Persuasive communication is one of the most widely practiced types of communication, but you may not even know you’re doing it. You use persuasion every day, even when you’re trying to convince yourself to go to the gym. But how to define persuasion in psychology depends entirely on the size of the message’s audience.

How to Define Persuasion in Psychology

To define persuasion in psychology, students must assess the types of communication according to their intent. Persuasive communication can be written, visual, verbal or any combination of these forms, and it is designed to sway a person’s beliefs or actions. In other words, it is communication that convinces you to do or think something that you might not think otherwise.

Elements that define persuasion in psychology include the use of symbolic words, images or sounds. It also must transmit a message. But the key element that will define persuasion in psychology is if that message intends to deliberately influence its audience.

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Intrapersonal Persuasive Communication

Intrapersonal communication involves reflective thinking or internal vocalization. Persuasive intrapersonal communication happens when you try to convince yourself to do something. If you’ve ever been on the edge of a diving board and tried to persuade yourself to jump, you were practicing persuasive intrapersonal communication. Another time you may have used persuasive intrapersonal communication is if you were dealing with a stressful situation and used self-talk to calm yourself down.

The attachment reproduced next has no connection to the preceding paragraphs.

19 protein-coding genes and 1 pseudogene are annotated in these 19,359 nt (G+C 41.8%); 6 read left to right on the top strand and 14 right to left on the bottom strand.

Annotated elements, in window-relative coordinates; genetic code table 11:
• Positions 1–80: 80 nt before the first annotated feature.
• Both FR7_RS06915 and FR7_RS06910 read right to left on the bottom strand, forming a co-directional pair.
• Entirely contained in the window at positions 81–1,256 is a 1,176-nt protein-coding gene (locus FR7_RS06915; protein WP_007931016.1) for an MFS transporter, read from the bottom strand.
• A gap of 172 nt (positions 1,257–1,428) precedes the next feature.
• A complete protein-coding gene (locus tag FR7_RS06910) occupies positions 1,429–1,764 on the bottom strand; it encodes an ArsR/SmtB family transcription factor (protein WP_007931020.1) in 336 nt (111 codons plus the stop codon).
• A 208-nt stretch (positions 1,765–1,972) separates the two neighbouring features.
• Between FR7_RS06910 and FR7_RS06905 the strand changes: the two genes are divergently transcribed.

Interpersonal Persuasive Communication

Interpersonal communication is communication between two people who already possess a close bond. Persuasive interpersonal communication involves the use of persuasive techniques between these people. Have you ever begged your mother to let you stay out late? Guess what. You were practicing persuasive interpersonal communication.

Since persuasive interpersonal communication occurs between two people, it can use more elements of composition than intrapersonal communication. Persuasive interpersonal communication can include persuasive reading and visuals as well as conversational speech.

Group Persuasive Communication

Group communication occurs between individuals who may not have a close, established bond. This type of communication also happens in a larger setting where more than two people are present. Persuasive group communication most often involves one or more people trying to convince a group of something. You may have experienced persuasive group communication while working on a group project in class or trying to decide what to do with friends on a Friday night.

The main difference between persuasive interpersonal communication and persuasive group communication is the number of people involved. Like persuasive interpersonal communication, persuasive group communication makes use of many combinations of audio, visual and verbal techniques to convince its audience. Persuasive group communication can include persuasive reading and limited presentation techniques as well as conversational speech.

Persuasive Public and Mass Communication

Public communication focuses on the person delivering the message. The messenger may be performing, possibly giving a speech in front of a live audience. For example, a lawyer giving her closing argument would be practicing persuasive public communication.

Mass communication is public communication that is transmitted through media to a larger audience. Wide distribution of persuasive reading materials, advertisements, newscasts and radio programs all fall into the category of persuasive mass communication.

About the Author

Rebecca Renner is a teacher and freelance writer from Daytona Beach, Florida. Her byline has appeared in the Washington Post, New York Magazine, Glamour and elsewhere.